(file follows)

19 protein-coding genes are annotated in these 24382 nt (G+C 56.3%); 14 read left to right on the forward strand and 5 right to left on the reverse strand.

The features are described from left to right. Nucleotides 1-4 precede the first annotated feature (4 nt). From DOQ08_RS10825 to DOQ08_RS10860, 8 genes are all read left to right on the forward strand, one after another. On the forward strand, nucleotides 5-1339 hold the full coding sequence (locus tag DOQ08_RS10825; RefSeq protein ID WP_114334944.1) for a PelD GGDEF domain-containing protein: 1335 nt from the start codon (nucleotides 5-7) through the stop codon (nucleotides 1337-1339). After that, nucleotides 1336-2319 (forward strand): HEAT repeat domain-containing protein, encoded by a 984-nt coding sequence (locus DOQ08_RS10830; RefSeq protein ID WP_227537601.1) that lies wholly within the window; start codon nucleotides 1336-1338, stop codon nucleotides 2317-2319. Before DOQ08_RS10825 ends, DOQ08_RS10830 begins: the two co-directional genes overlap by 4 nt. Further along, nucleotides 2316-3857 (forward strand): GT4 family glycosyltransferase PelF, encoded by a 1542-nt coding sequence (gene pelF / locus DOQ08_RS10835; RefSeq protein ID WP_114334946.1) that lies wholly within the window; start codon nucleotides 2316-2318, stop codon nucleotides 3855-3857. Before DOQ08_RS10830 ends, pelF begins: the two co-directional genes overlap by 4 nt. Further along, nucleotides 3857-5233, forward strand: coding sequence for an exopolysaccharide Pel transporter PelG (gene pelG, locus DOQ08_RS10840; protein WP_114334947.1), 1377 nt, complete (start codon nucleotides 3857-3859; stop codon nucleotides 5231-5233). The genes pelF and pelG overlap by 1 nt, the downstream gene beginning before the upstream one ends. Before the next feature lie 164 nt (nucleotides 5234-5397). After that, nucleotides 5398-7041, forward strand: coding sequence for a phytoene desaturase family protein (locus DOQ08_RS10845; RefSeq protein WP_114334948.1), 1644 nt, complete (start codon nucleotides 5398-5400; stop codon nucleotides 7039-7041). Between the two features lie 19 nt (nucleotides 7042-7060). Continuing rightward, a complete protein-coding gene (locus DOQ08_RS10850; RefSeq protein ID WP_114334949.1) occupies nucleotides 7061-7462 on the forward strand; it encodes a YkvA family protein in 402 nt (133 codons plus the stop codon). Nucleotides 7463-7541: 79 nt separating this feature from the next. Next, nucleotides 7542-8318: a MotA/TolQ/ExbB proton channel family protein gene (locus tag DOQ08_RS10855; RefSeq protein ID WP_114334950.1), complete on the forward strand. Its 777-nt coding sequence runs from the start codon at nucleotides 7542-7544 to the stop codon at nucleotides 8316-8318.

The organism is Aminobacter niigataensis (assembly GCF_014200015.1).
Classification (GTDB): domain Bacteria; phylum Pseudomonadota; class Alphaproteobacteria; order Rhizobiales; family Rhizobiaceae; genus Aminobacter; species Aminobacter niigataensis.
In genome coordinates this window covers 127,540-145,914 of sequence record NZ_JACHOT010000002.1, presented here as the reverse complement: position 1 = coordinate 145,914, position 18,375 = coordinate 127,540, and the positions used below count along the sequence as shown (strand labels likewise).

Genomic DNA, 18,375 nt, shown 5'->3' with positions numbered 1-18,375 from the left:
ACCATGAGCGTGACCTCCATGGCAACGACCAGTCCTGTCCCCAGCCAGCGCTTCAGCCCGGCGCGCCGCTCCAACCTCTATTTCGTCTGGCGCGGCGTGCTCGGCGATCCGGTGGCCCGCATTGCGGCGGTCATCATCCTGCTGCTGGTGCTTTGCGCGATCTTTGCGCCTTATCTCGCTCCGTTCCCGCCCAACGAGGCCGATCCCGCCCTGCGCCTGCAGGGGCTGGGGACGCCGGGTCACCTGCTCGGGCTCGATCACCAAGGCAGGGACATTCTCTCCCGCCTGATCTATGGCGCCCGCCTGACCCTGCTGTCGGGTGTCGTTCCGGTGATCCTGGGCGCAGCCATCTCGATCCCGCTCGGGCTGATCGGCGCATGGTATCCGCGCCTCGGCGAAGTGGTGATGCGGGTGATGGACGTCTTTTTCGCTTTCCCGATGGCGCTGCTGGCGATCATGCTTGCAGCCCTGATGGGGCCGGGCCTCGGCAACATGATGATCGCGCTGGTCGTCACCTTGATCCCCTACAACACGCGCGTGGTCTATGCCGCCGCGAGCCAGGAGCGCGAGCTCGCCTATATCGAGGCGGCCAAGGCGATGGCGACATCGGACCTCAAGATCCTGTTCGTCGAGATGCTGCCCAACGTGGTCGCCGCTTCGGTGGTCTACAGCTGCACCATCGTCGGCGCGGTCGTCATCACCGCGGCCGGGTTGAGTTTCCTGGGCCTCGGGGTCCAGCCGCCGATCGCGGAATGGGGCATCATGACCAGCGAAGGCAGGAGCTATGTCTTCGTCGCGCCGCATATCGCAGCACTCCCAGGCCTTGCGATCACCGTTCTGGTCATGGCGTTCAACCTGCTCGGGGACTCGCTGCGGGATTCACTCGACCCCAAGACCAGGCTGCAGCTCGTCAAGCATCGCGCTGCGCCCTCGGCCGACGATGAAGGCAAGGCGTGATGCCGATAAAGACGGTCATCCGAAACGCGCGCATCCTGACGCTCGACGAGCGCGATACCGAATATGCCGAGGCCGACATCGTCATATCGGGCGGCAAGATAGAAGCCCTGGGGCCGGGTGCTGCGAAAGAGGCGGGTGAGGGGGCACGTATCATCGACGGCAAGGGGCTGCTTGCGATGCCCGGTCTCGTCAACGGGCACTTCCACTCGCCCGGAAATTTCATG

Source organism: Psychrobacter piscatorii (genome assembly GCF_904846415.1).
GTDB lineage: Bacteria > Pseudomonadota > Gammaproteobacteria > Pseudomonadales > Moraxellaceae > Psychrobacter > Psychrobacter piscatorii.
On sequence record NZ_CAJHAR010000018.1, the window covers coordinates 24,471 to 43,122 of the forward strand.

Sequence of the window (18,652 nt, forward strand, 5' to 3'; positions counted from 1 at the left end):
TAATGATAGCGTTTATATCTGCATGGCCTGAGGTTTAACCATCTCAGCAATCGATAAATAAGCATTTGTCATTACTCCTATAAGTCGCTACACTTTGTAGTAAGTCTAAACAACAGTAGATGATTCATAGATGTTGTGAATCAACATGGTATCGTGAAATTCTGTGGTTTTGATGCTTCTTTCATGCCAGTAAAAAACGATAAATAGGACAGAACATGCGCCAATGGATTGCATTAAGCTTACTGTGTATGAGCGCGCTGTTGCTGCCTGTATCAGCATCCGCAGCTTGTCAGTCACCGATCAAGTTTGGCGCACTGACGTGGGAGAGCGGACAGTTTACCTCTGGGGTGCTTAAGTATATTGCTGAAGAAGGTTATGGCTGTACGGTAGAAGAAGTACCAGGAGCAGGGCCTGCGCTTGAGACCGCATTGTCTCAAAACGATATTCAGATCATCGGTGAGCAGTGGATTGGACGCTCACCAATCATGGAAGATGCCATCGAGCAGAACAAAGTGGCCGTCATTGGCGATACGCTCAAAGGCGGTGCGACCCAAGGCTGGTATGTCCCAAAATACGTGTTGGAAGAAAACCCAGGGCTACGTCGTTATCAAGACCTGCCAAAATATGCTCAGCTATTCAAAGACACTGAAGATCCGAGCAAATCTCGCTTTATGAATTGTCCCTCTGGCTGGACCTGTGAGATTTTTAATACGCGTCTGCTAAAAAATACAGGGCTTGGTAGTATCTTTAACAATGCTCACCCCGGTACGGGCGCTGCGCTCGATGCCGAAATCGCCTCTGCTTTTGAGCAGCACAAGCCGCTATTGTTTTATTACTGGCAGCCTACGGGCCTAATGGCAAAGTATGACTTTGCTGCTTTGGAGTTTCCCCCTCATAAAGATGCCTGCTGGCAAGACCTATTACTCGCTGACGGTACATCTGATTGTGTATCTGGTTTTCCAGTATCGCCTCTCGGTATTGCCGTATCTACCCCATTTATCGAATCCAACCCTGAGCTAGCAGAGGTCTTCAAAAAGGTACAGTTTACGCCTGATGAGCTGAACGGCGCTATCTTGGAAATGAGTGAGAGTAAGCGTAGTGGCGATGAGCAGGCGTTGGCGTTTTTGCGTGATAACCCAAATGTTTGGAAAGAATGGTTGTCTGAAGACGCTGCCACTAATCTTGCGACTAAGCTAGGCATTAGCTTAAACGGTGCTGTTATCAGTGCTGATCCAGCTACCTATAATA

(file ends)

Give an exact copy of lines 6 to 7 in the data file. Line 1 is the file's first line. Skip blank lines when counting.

Genomic DNA, 18,375 nt, shown 5'->3' with positions numbered 1-18,375 from the left:
ACCATGAGCGTGACCTCCATGGCAACGACCAGTCCTGTCCCCAGCCAGCGCTTCAGCCCGGCGCGCCGCTCCAACCTCTATTTCGTCTGGCGCGGCGTGCTCGGCGATCCGGTGGCCCGCATTGCGGCGGTCATCATCCTGCTGCTGGTGCTTTGCGCGATCTTTGCGCCTTATCTCGCTCCGTTCCCGCCCAACGAGGCCGATCCCGCCCTGCGCCTGCAGGGGCTGGGGACGCCGGGTCACCTGCTCGGGCTCGATCACCAAGGCAGGGACATTCTCTCCCGCCTGATCTATGGCGCCCGCCTGACCCTGCTGTCGGGTGTCGTTCCGGTGATCCTGGGCGCAGCCATCTCGATCCCGCTCGGGCTGATCGGCGCATGGTATCCGCGCCTCGGCGAAGTGGTGATGCGGGTGATGGACGTCTTTTTCGCTTTCCCGATGGCGCTGCTGGCGATCATGCTTGCAGCCCTGATGGGGCCGGGCCTCGGCAACATGATGATCGCGCTGGTCGTCACCTTGATCCCCTACAACACGCGCGTGGTCTATGCCGCCGCGAGCCAGGAGCGCGAGCTCGCCTATATCGAGGCGGCCAAGGCGATGGCGACATCGGACCTCAAGATCCTGTTCGTCGAGATGCTGCCCAACGTGGTCGCCGCTTCGGTGGTCTACAGCTGCACCATCGTCGGCGCGGTCGTCATCACCGCGGCCGGGTTGAGTTTCCTGGGCCTCGGGGTCCAGCCGCCGATCGCGGAATGGGGCATCATGACCAGCGAAGGCAGGAGCTATGTCTTCGTCGCGCCGCATATCGCAGCACTCCCAGGCCTTGCGATCACCGTTCTGGTCATGGCGTTCAACCTGCTCGGGGACTCGCTGCGGGATTCACTCGACCCCAAGACCAGGCTGCAGCTCGTCAAGCATCGCGCTGCGCCCTCGGCCGACGATGAAGGCAAGGCGTGATGCCGATAAAGACGGTCATCCGAAACGCGCGCATCCTGACGCTCGACGAGCGCGATACCGAATATGCCGAGGCCGACATCGTCATATCGGGCGGCAAGATAGAAGCCCTGGGGCCGGGTGCTGCGAAAGAGGCGGGTGAGGGGGCACGTATCATCGACGGCAAGGGGCTGCTTGCGATGCCCGGTCTCGTCAACGGGCACTTCCACTCGCCCGGAAATTTCATG